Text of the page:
5 Reasons Why The UK Blanket Ban Is A Disaster

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5 Reasons Why The UK Blanket Ban Is A Disaster

With a conservative government in power, the UK is currently facing a crisis, as an overbearing half-baked drug law is about to be introduced.

If you live in the UK, or pay attention to news across Europe, you will likely have heard that the new UK conservative government has just published a bill to blanket ban all psychoactive substances - in a bid to combat the ever changing nature of ‘legal highs’. It is going to cause a lot more problems than it fixes.

Here are five reasons the move is catastrophically dire:


According to Professor David Nutt, former chief drug advisor to the UK government, a blanket ban on psychoactive substances is going to bring an end to brain research in the UK. “It will be disastrous. The ban on legal highs has been very destructive to research into Parkinson’s and into anti-smoking drugs.”

It is a sentiment felt by many scientists in the field, who are already very restricted in what they can do. The blanket ban will make it almost impossible for researchers to obtain the drugs and chemicals they need. Nutt went on to say, “If I want to work on a new treatment for Parkinson’s which is based on chemicals similar to Benzo Fury (a now illegal high), then it will take me a year to get a licence,” he said. “How are they going to exempt scientists? If I ring up a company selling compounds, how are they going to know I’m a scientist?”

The ban will also halt production of new, safer drugs. For example, a safer alternative to alcohol is being worked on, but under the new law, it will be illegal unless specifically exempted. However, it cannot be exempted until its research and creation is finished, but it cannot be researched or created until it is exempted.


A blanket ban is a horrendously heavy-handed power that leaves the definition of illegality open to a lot of interpretation. The new bill defines a psychoactive substance as anything that is “stimulating or depressing the person's central nervous system, affects the person's mental functioning or emotional state". This means that things like eye drops, air fresheners, and even flowers (amongst many other things) will technically become illegal. Each of these, in their own way, falls into the above definition. The UK government just effectively banned everything. How are the police going to enforce it? How are they going to avoid overcriminilization with such a broad law? Sure, it is initially meant to stop the use of ‘legal highs’, but how will it develop as people begin to interpret it differently?


The idea behind this new law is that people are using these drugs because they are technically legal, so if they are made illegal, people will stop using them. What this new law fails to consider is why people are using drugs at all in the first place. Sure, if there is a legal alternative to an illegal drug then it is going to be appealing, but making highs illegal doesn’t remove the underlying desire to take drugs. If anything this new law will push people to other substances like heroine, and bolster the black market – as well as create a new demand and venture into "legal highs" for it. This was shown by a Home Office report that found the blanket ban in Ireland (which is nowhere near as harsh as this one) was driving more people to heroin.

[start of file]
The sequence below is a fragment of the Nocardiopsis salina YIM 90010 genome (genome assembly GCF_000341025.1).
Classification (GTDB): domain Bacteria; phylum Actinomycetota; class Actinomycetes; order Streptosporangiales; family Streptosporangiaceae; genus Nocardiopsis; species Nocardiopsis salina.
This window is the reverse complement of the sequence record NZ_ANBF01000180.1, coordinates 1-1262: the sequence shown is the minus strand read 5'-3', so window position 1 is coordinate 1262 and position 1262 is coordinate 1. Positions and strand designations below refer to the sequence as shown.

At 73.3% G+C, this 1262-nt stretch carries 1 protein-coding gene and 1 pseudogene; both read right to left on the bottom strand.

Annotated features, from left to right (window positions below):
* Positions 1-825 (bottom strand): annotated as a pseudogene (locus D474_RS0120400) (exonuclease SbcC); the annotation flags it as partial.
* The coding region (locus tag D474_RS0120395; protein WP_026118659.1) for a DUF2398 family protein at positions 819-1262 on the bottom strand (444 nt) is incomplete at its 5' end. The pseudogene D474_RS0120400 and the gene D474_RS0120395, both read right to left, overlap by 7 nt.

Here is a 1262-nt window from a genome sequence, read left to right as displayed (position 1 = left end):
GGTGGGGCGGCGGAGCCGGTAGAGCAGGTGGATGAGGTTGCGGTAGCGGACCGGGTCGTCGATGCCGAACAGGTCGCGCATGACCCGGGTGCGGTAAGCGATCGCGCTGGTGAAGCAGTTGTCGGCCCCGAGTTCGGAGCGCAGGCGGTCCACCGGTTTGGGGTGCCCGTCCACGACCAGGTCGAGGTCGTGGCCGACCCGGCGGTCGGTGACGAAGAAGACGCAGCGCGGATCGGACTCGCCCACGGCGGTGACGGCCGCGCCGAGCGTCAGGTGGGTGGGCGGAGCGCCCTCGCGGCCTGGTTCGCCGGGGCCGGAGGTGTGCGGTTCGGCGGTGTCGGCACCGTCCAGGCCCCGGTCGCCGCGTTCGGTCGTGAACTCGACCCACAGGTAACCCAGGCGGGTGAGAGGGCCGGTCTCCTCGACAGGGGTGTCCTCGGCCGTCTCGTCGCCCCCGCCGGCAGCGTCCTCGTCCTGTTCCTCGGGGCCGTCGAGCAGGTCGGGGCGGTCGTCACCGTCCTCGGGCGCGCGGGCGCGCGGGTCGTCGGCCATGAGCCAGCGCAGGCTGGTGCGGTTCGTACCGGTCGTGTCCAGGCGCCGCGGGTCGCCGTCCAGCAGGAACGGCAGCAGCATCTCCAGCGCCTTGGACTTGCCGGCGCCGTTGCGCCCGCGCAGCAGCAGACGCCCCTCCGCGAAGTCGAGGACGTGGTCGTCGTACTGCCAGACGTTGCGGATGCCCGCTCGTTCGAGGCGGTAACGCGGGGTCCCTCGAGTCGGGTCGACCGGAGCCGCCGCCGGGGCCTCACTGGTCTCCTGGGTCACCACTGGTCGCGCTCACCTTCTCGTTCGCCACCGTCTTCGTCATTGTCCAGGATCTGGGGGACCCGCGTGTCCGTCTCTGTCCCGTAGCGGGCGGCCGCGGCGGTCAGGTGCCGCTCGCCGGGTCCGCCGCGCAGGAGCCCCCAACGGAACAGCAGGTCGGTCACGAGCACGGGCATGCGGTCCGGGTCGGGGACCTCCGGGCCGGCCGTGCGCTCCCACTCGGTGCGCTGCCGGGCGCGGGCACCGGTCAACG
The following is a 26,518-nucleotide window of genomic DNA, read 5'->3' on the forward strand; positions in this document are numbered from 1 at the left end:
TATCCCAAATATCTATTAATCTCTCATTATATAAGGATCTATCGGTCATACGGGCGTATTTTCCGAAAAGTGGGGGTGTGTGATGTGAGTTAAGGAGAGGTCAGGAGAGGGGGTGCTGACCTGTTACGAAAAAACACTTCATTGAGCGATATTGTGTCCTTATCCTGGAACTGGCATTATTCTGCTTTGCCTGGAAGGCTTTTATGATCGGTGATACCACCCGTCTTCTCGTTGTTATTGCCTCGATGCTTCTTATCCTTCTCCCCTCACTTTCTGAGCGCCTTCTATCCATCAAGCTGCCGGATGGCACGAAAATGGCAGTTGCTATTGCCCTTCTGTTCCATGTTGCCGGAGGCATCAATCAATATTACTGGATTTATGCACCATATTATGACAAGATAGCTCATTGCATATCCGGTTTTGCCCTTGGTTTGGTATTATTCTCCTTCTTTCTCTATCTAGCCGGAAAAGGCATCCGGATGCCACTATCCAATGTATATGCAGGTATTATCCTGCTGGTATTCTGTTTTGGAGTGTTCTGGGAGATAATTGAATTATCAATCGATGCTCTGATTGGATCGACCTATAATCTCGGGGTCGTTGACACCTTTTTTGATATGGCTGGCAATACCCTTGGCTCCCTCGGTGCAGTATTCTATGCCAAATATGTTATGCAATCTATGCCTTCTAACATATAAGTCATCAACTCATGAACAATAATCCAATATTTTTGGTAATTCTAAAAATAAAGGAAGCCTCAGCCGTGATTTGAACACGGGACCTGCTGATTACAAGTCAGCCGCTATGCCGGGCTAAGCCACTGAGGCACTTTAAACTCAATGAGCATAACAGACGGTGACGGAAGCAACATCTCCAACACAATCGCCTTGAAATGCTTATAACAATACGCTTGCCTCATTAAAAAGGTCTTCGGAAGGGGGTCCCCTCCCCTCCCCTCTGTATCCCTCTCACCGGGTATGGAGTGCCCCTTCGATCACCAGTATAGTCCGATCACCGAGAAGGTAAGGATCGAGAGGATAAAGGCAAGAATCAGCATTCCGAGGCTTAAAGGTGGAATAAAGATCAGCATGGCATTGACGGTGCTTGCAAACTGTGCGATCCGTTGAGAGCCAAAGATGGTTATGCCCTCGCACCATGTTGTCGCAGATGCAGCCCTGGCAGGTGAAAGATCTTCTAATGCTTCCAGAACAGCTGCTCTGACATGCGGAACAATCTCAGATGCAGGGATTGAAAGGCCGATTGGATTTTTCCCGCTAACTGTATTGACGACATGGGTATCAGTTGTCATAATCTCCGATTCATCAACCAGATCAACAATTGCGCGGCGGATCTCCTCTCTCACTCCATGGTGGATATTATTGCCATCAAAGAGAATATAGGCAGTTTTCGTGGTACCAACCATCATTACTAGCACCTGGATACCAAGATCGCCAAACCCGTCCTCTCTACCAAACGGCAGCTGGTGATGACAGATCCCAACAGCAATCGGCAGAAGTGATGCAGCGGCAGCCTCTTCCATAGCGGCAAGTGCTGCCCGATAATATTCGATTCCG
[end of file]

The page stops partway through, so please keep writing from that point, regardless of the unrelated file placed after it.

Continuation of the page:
This new ban makes everything illegal with the exception of government approved substances, such as alcohol, tobacco and sugar. The thing is, these are by far the most deadly substances available, much more so than legal highs, MDMA, or cannabis. Alcohol, tobacco and sugar all fall under the new law’s definition of psychoactive, and each of them is currently responsible for the epidemic of bad health the UK is currently going through. It makes you wonder at the governments' reasoning for such a law. Is it really because they are concerned about the population’s health and safety? Because if it was, they would be doing more to fight these three substances instead – but of course, these three are taxed!


Probably the most scary thing about this law, it is a huge affront to personal freedom. For centuries, residents of the UK have enjoyed the liberty to consume what they want, when they want, unless it was a substance expressly prohibited by the ruling faction. Now, everything is banned. You can’t consume anything, unless it is expressly approved by the ruling faction. This is a monumental and extreme shift in power, and is almost akin to a “big brother” style society. It is terrifying the government is trying to wield such broad and unabashed power to limit the freedom of the individual. It is no exaggeration when we say everything is banned under such a broad definition (see above point on overcriminilization); sure, it is in the name of banning legal highs now, but what about the future? The law is so broad that it could be abused by just about anyone in power.

The UK faces worrying times. This new bill is currently going through the House of Lords, where possible amendments may be suggested before returning to parliament. Let us hope they have the foresight to do everything they can to get this new law abandoned or changed, because as the way things are, the UK could soon be returning to a period of archaic, feudal style law.